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Spectrum, IEEE

Issue 7 • Date July 2000

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Displaying Results 1 - 10 of 10
  • Electrical injuries. engineering, medical, and legal aspects [Books]

    Page(s): 12
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    Freely Available from IEEE
  • Are power lines unsafe?

    Page(s): 21 - 23
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  • Microprocessors: the off-beat generation

    Page(s): 44 - 49
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    Three innovative processors across the full range of performance are targeted toward applications in powerful supercomputing, multimedia broadband communications and programmable logic View full abstract»

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  • Made-to-order power

    Page(s): 50 - 55
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    The author describes how, when circuit and device designers jointly tailor power electronics systems to a specific application, performance and reliability can benefit at little or no cost View full abstract»

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  • Analyze jitter to improve high-speed design

    Page(s): 62 - 67
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    The authors describe how, in order to overcome timing jitter-the nemesis of high-speed design engineers-its source must be known. They detail how, to divine its source, thousands of signal observations must be collected and scrutinized to uncover flaws View full abstract»

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  • The tether solution [space propulsion, electrodynamic tether]

    Page(s): 38 - 43
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    Current-carrying wire tethers are promising a cheap and reliable means and propelling spacecraft. The electrodynamic tether is a current-carrying wire that harnesses the force exerted by Earth's magnetic field. The propellant-free device could one day have several uses: to transfer working satellites to new orbits; remove defunct satellites from orbit; keep the International Space Station aloft, and even power missions to the outer planets. The technology may also be used aboard the Russians' Mir space station. An important test of the electrodynamic tether will take place in December 2000. NASA's US $7 million Propulsive Small Expendable Deployer System (ProSEDS) experiment will show that an 11 kg, 5 km-long, 1.2 mm-diameter aluminum wire can rapidly remove a rocket's upper stage from orbit. The author describes basic principles of electrodynamic tether thrusters. The Earth's magnetic field exerts a force on and accelerates the wire and hence any payload attached to it. The direction of current flow through the tether, either away or towards the Earth, determines whether the magnetic force will add to or subtract from the tether's orbital energy, and therefore raise or lower its orbit View full abstract»

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  • The multifaceted Richard W. Sonnenfeldt

    Page(s): 56 - 61
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  • Welcome to the real world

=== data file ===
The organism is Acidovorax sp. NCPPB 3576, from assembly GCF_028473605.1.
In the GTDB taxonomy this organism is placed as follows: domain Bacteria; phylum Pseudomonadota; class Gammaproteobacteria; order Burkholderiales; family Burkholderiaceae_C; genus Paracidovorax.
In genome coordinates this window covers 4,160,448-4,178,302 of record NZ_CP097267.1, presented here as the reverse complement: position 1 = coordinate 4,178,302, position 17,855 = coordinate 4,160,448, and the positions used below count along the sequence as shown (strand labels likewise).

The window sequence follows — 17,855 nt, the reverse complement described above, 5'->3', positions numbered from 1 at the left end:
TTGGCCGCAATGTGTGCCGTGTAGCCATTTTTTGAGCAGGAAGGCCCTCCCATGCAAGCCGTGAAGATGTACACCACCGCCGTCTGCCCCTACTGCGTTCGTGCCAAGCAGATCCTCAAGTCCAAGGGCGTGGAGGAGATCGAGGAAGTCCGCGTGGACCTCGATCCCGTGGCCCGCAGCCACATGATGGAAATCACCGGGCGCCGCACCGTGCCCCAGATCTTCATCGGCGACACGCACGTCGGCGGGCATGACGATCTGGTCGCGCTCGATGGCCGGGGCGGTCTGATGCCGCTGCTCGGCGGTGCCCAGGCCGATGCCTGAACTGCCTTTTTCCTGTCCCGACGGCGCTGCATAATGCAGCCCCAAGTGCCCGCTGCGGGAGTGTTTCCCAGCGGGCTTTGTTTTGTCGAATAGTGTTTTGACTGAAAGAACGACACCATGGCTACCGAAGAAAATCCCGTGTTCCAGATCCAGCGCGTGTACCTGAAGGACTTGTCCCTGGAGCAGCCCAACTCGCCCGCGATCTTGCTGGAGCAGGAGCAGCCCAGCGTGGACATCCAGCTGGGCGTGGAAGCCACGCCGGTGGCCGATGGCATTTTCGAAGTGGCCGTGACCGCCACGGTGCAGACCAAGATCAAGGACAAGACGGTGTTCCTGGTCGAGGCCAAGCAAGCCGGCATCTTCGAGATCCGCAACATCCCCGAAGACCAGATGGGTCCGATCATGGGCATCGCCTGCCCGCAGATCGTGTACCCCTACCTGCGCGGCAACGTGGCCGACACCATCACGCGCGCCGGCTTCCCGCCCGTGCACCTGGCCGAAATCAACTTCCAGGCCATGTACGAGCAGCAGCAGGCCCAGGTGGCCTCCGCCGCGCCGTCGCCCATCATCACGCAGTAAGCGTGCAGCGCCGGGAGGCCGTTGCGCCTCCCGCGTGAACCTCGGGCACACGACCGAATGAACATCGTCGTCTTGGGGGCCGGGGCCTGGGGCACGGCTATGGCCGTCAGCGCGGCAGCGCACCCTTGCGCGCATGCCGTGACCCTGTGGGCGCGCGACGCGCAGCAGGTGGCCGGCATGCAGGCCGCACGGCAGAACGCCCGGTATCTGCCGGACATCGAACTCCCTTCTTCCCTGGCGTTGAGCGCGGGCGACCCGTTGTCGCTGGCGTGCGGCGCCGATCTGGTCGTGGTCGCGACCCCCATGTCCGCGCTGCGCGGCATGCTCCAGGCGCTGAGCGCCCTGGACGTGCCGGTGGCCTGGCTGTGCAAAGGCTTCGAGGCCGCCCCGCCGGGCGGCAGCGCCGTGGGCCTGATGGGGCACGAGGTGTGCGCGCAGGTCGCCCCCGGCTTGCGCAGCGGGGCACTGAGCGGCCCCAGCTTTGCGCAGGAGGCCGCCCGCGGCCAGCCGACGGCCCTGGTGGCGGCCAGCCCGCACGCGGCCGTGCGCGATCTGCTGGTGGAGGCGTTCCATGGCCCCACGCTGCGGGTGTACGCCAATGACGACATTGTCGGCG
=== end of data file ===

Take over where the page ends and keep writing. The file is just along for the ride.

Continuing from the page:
Page(s): 70 - 72
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  • The virtual surgeon [virtual reality trainer]

    Page(s): 26 - 31
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    Rapid improvements in computing power have opened the way for desktop virtual reality trainers that incorporate realistic graphics and, in some cases, the sense of touch. Affordable commercial simulators, for instance, are now available for practising such tasks as threading flexible endoscopes down a virtual patient's throat or manipulating the long surgical instruments used in laparoscopy. Companies and universities are also developing systems that simulate more complex procedures, such as suturing tissue and inserting a catheter into a vein using laparoscopic tools. These VR trainers can be adjusted to the user, to pinpoint areas of weakness, and they can be used at any time, without the need for supervision. What's more, they prepare the student psychologically for surgical tasks, because complications can be simulated in a safe manner. They can also give objective scores of a student's ability. Indeed, studies show that computer based training simulations are at least as good as standard training methods View full abstract»

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  • Saving Mir with a rope trick

    Page(s): 32 - 37
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    Using a fabled “skyhook” of engineering folklore (known as firefly), Russia's ailing Mir space station may soon lift itself by its own bootstraps into a higher, more stable orbit. That feat, though, is raising fears at NASA that the development of its supposed replacement, the International Space Station (ISS) will be upset. At present, Mir is orbiting without a crew. The last two cosmonauts to visit the station returned to Earth in June 2000. The next crew is set to go up in November 2000, according to MirCorp, the private consortium that agreed to lease the station for commercial purposes. What's more, in an effort to add years to the station's lifespan, cosmonauts will begin testing a new propulsion technology some time later this year or next. The heart of the new technology is an electrodynamic tether, a long thin wire that will attach to Mir and draw electrons from Earth's ionosphere. As with an electric motor, this current-carrying wire will experience a force as it passes through Earth's magnetic field, a force that will, it is hoped, stabilize Mir's altitude View full abstract»

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